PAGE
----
To examine the combination of socioeconomic disadvantage and developmental vulnerability, we used the combined variable with four categories: developmentally vulnerable and disadvantaged (highest need); developmentally vulnerable and not disadvantaged (middle need); not developmentally vulnerable and disadvantaged (middle need); not developmentally vulnerable and not disadvantaged (lowest need). Univariate logistic regression was used to test for associations between health service use and these categories (developmental vulnerability and socioeconomic disadvantage reference group). Multivariate regression was used to model (online supplementary table 2) the association between health service use and these groups (highest need reference category) with covariates of child’s sex, maternal country of birth, LOTE and maternal relationship status. All analyses were performed using Stata SE V.14 (StataCorp, College Station, TX).
There were a total of 4386 children aged 4–5 years in Wave 3. This represented 88% of the Wave 1 sample. Of the children aged 4–5 years in the sample, just over half were male and 8% had a chronic disability/medical condition that had lasted at least 12 months. Of the families in the sample, 35% of mothers were born in a country outside of Australia, 15% spoke a LOTE at home, 29% were headed by a single parent and there was an even distribution of the sample across the SEP quintiles. The analysis sample included the 3967 Wave 3 B cohort participants that had information on developmental vulnerability as defined by the composite variable. There were missing data on developmental vulnerability in 9.5% of the Wave 3 B cohort (table 1). Characteristics of the missing data are outlined in online supplementary table 1. Children with missing developmental vulnerability data were more likely to be born outside of Australia, speak a LOTE at home and be in the two lowest SEP quintiles.
Of the children with information on developmental vulnerability, a total of 1292 (32.6%) children were classified as ‘developmentally vulnerable’, 42% in the bottom 15% of the LOI, 39% in the bottom 15% of the SOI and 47% in the bottom 15% of the POI. Seventy-four per cent were developmentally vulnerable in one area only; 22% in two and 4% in all three. A higher proportion of children who were developmentally vulnerable at ages 4–5 years were boys, had a mother who was born outside of Australia, had a family that spoke a LOTE at home, came from single-parent families and were in the lowest SEP quintile (table 1).
Health service use in the last 12 months
Parents of 3403 (86%) children reported accessing a health service for their child in the last 12 months. In terms of primary healthcare services, this included 3119 (79%) who saw a GP and 538 (14%) who saw an MCHN. In terms of specialist services, 517 (13%) saw a speech pathologist, 324 (8%) saw a paediatrician and 190 (15%) saw an ‘other specialist’. A total of 749 (19%) went to the ED, 251 (6%) went to the OPD and 84 (6%) went to an ‘other medical’ service.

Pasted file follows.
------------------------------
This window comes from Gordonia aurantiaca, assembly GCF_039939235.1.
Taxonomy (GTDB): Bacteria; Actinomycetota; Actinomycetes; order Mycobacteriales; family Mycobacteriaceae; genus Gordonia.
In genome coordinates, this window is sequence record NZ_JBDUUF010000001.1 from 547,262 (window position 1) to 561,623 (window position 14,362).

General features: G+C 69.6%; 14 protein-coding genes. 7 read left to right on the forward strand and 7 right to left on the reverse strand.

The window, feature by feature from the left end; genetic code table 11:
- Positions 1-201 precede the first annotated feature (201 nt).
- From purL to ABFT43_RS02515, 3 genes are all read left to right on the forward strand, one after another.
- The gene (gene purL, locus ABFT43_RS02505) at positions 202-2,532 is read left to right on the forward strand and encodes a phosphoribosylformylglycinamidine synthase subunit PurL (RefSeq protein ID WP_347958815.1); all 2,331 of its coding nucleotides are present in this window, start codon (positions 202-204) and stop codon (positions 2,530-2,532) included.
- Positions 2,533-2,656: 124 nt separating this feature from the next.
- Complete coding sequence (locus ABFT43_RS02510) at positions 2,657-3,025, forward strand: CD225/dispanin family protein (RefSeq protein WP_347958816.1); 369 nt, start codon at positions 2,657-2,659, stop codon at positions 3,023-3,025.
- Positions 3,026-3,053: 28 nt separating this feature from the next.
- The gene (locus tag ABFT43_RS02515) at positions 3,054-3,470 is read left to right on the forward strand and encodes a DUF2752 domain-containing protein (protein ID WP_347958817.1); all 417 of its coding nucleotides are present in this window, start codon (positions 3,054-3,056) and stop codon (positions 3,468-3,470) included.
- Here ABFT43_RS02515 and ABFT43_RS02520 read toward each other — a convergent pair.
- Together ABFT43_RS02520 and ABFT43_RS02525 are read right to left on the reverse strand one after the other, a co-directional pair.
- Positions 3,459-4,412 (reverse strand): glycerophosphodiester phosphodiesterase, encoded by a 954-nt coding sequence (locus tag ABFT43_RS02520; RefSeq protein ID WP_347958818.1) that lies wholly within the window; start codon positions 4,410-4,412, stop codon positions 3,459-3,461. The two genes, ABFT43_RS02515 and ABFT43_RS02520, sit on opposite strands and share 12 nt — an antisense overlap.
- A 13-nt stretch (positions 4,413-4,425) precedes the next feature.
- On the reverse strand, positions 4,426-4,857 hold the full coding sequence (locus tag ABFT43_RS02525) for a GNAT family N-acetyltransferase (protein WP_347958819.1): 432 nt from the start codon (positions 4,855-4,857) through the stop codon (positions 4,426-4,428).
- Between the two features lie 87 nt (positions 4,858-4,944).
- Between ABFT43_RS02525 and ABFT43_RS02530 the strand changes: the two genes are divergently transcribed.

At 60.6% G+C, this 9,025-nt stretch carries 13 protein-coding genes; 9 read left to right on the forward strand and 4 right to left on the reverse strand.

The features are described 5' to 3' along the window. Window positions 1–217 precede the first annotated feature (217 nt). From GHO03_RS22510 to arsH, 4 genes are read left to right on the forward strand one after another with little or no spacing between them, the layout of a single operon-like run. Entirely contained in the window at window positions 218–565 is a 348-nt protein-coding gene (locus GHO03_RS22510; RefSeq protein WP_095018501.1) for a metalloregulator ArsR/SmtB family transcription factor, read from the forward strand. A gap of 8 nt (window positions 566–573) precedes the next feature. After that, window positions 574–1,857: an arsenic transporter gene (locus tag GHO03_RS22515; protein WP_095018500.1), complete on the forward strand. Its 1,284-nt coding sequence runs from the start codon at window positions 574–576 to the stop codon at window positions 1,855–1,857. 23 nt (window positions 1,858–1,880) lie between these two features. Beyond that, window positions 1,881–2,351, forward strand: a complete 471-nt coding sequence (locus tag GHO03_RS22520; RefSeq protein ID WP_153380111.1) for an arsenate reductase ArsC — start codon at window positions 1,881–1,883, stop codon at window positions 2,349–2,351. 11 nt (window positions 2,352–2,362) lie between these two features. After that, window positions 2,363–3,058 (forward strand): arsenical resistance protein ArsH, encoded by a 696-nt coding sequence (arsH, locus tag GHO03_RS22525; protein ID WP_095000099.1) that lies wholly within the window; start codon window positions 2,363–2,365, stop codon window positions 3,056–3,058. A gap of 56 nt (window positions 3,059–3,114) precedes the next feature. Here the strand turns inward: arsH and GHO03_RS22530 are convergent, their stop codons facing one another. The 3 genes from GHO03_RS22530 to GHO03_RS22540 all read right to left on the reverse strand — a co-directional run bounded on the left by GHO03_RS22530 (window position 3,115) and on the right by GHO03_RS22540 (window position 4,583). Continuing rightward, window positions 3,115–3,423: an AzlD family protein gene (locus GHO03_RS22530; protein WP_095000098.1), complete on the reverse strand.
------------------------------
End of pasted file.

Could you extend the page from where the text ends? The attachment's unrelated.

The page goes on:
Health service use according to developmental vulnerability
The proportion of children who were developmentally vulnerable using health services overall (86.8% vs 85.3%) and GP services (78.9% vs 78.5%) reported in the last 12 months was similar to those who were not developmentally vulnerable. A smaller proportion of children who were developmentally vulnerable were reported to have seen an MCHN (11.1% vs 14.8%) when compared with children who were not developmentally vulnerable. A greater proportion of children who were developmentally vulnerable were reported to have seen a speech pathologist (19.3% vs 10.0%), a paediatrician (16.3% vs 4.3%), another specialist (14.7% vs 9.2%), an ED (24.9% vs 16%), OPD (10% vs 4.6%) and/or other medical service (6.5% vs 3.7%) when compared with children who were not developmentally vulnerable (figure 1).
Health service use according to socioeconomic disadvantage
Children who were disadvantaged were less likely to use any medical service, GP or MCHN compared with those who were not disadvantaged (figure 1).
Health service use according to the combination of developmental vulnerability and socioeconomic disadvantage
Examining the combination of developmental vulnerability and disadvantage through univariate and multivariate logistic regression analyses showed that within the two groups of children who were developmentally vulnerable with four exceptions (MCHN, speech pathology, OPD, other medical), non-disadvantaged children who were developmentally vulnerable (middle need) had 1.4–2.0 times greater odds of using all services (any, GP, paediatrician, other specialist, ED) than developmentally vulnerable children who were disadvantaged (highest need) (table 2).
Compared with children who were developmentally vulnerable and disadvantaged (highest need), children who were not developmentally vulnerable and disadvantaged (middle need) had 0.3–0.4 times less odds of using a speech pathologist and/or a paediatrician.